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Understanding Indian Taxation on Film Industry before GST

The press and electronic media derive their rights from the freedom of speech and expression available to the ordinary citizen under Article 19(1)(a) of the Constitution. The media enjoys no higher status than the ordinary citizen and is subject to the general laws of the land, including those relating to taxation.[1]

As the press enjoys no special status and is subject to the general laws of the land and it is subject to general taxes including income tax. Aside from general laws, there are specific taxes that are imposed on the print and electronic media which include sales tax, entertainment tax, luxury tax, and taxes on professions, callings, and employments. The cases that have reached the Supreme Court on the subject, have essentially concerning challenges on the competence of the legislature to impose the levy or where the tax abridges the right to freedom of speech and expression under Article 19(1)(a) of the Constitution.

The relevant provisions on the power to tax the media and entertainment include Entry 92 of List I and Entry 62 of List II in the Seventh Schedule to the Constitution.

Supreme Court judgments on taxation of the Entertainment
Tax on the provider of entertainment
In Western India Theatres Ltd. v Cantonment Board,[2] the petitioners questioned the validity of a tax on the giver of entertainment under Section 60, Cantonments Act, 1924 Tracing the history of the competence of the legislature to impose such a tax, the Supreme Court cited Section 100, Government of India Act, 1935 read with Entry 50 in the Seventh Schedule thereto, under which the provincial legislature had the power to make law with respect to "taxes on luxuries, including taxes on entertainments, amusements, betting and gambling".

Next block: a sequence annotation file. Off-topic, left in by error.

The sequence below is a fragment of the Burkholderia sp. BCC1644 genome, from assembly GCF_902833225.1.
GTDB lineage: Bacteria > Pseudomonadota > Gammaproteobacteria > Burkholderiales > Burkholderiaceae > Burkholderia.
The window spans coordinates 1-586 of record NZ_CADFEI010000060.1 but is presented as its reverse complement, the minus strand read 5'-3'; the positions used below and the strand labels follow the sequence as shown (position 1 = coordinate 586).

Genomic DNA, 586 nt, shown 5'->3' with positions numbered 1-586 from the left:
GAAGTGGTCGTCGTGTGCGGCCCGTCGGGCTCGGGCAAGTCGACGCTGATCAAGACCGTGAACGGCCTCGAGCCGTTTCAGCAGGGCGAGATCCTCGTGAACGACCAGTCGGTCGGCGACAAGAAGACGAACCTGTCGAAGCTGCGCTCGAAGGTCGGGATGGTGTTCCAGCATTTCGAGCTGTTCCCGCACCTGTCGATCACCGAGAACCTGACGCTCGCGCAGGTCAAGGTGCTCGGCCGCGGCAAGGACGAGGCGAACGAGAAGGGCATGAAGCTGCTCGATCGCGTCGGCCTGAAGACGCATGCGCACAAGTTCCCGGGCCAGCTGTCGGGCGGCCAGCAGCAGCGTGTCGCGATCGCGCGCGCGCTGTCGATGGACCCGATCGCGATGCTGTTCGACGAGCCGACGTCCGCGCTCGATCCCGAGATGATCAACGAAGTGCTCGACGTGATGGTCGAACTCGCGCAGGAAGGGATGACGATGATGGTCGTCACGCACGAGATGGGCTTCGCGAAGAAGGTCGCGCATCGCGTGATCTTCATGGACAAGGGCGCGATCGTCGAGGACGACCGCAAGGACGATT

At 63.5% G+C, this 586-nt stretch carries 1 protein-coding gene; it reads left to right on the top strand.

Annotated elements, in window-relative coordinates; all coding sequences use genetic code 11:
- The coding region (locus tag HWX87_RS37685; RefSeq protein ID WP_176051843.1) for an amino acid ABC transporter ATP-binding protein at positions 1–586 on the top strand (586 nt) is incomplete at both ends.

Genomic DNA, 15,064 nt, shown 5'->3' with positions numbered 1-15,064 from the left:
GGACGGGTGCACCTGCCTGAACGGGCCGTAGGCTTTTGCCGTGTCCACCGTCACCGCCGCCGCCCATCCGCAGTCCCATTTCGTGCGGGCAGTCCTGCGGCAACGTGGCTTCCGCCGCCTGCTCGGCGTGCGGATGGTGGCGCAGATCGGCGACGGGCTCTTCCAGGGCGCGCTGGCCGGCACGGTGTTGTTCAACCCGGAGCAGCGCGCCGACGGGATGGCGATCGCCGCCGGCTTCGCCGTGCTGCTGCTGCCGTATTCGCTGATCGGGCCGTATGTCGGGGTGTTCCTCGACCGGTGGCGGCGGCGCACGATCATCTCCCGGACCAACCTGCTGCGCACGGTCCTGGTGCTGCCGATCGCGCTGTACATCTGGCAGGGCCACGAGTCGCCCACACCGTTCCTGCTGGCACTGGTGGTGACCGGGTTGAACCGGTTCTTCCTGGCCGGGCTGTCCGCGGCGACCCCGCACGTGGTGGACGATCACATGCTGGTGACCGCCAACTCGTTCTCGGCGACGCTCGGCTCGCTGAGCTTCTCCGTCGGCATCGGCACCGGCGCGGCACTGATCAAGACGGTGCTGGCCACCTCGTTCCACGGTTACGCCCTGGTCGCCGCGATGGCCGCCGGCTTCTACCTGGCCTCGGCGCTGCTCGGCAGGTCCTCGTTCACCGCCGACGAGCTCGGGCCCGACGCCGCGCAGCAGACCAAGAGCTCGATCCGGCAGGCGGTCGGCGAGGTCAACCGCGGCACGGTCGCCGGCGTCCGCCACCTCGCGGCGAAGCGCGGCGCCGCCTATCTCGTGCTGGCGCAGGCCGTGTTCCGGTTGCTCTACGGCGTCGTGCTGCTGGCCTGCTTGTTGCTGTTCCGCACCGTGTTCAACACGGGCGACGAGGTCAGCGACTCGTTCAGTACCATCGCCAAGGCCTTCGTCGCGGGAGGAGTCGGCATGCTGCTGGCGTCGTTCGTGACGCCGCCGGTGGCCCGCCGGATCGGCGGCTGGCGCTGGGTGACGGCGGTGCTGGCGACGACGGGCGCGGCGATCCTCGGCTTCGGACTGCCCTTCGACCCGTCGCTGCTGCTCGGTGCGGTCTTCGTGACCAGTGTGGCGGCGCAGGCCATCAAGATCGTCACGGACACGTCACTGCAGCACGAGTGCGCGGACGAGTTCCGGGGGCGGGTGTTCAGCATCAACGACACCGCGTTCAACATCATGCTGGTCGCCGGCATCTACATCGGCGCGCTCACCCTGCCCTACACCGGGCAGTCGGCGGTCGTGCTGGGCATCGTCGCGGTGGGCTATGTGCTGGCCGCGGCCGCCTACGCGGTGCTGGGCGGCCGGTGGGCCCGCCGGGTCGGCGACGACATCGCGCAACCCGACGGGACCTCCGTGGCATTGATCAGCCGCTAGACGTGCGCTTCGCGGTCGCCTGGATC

That being the position, the Supreme Court held that there was no reason to differentiate between the giver and the receiver of the luxuries, entertainment or amusement in question and both could, with equal propriety, be made amenable to the tax It was further held that the impugned tax was not a tax imposed for the privilege of carrying on any trade or calling but a tax imposed on every show or every instance of the exercise of the particular trade, calling or employment.

State Government's power to tax cinema
In Y.V. Srinivasamurthy v. State of Mysore,[3] in a challenge to the Karnataka Cinematograph Shows Tax Act, 1951, it was held by the Supreme Court that the legislation being law for the matters enumerated in Entry 62 of List II to the Seventh Schedule of the Constitution (taxes on luxuries including taxes on entertainments, amusements, betting and gambling) and not a law made for matters under Entry 60 of List II (taxes on professions, trades, callings, and employments), it could not be contended that the amount of tax could not exceed the amount permitted under Article 276(2) of the Constitution.

The contention, that a law enacted for Entry 62 could not permit the imposition of taxes on cinemas, was also rejected since it was held that the words entertainments and "amusements" were wide enough to include theatres, dramatic performances, cinemas, sports, and the like. Merely because the word cinema mentioned in Entry 33 of List II (theatres and dramatic performances, cinemas subject to the provisions of Entry 60 of List I; sports, entertainments, and amusements). had been omitted from Entry 62 did not mean that the State Legislatures lack the competence to enact laws imposing a tax on cinema.

Taxes on cinema theatres based on collection capacity